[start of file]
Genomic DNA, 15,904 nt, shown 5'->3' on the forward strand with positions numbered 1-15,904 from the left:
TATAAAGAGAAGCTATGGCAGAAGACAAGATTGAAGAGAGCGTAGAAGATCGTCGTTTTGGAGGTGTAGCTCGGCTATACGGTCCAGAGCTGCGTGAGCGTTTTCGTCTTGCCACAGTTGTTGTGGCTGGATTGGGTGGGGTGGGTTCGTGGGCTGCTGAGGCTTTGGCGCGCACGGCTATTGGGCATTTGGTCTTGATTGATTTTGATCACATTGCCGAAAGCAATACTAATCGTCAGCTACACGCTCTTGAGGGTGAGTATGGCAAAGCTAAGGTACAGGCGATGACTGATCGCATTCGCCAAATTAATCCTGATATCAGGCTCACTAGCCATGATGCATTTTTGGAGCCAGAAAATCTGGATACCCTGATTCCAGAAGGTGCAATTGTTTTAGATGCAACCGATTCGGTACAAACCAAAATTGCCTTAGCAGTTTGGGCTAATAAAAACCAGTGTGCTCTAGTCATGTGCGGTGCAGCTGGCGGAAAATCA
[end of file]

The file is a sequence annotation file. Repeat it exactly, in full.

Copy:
Genomic DNA, 15,904 nt, shown 5'->3' on the forward strand with positions numbered 1-15,904 from the left:
TATAAAGAGAAGCTATGGCAGAAGACAAGATTGAAGAGAGCGTAGAAGATCGTCGTTTTGGAGGTGTAGCTCGGCTATACGGTCCAGAGCTGCGTGAGCGTTTTCGTCTTGCCACAGTTGTTGTGGCTGGATTGGGTGGGGTGGGTTCGTGGGCTGCTGAGGCTTTGGCGCGCACGGCTATTGGGCATTTGGTCTTGATTGATTTTGATCACATTGCCGAAAGCAATACTAATCGTCAGCTACACGCTCTTGAGGGTGAGTATGGCAAAGCTAAGGTACAGGCGATGACTGATCGCATTCGCCAAATTAATCCTGATATCAGGCTCACTAGCCATGATGCATTTTTGGAGCCAGAAAATCTGGATACCCTGATTCCAGAAGGTGCAATTGTTTTAGATGCAACCGATTCGGTACAAACCAAAATTGCCTTAGCAGTTTGGGCTAATAAAAACCAGTGTGCTCTAGTCATGTGCGGTGCAGCTGGCGGAAAATCA